NBA Team Logo Changes
Teams divulge why they made changes to their logos.
Only the font has changed in Orlando’s new logo. A cleaner-looking script is used for ‘Orlando’ and ‘Magic’ with the stars which once replaced the ‘a’ and dotted the ‘i’ completely removed. What’s remained is the basketball with three stars beneath the team name.
For the Magic, the logo was representative of their brand’s growth. “We wanted to bring us back into the forefront in that we’re a maturing brand,” said Roman Vega, the team’s Vice President of Brand Management. “We consider ourselves one of the elite organizations in the League and felt like our logo was a little dated. We wanted to reflect the new personality we have within our organization.”
Vega explained the new font comes from a desire to form a “cleaner, stronger look that evoked leadership and strength.” Even with a change it’s still imperative for teams to hold on to their lineage in some manner. Keeping the stars and basketball below the team name was a way of the Magic holding on to some of their brand identity.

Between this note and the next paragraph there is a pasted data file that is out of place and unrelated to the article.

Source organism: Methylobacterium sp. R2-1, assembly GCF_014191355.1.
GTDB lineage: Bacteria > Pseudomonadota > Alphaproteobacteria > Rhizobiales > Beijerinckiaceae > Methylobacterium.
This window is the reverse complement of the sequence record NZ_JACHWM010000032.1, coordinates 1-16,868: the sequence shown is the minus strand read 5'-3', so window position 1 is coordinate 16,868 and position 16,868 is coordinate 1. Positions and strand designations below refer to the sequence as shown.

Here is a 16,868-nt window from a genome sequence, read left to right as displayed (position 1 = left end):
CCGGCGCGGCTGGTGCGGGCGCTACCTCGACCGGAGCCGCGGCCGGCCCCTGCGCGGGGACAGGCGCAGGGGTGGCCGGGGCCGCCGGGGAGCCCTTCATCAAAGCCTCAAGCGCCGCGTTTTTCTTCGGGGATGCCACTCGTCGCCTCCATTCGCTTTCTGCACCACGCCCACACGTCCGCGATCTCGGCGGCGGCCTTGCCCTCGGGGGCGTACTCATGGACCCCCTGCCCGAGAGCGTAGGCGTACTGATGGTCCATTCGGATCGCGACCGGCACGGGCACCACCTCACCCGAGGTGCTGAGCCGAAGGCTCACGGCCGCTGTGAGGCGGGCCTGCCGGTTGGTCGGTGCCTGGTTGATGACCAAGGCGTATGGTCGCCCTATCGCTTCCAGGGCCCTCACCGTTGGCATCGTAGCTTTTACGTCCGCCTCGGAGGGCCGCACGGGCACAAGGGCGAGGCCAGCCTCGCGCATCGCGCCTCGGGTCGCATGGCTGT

“We’re going on 21 years in the League so, while we don’t have the heritage of some of the other organizations, we do have some,” Vega said. “We wanted to keep some of that look and feel of our logo and stars are definitely an important part of our logo.”
Each sports franchise has a time when it makes sense to split its ties to any connotation with expansion. The MLB’s Tampa Bay Rays, who started playing ball in 1998, essentially rid themselves of that perception in 2008 when they stripped the ‘Devil’ from their nickname, changed their color scheme and uniforms and finally experienced on-field success by making the World Series.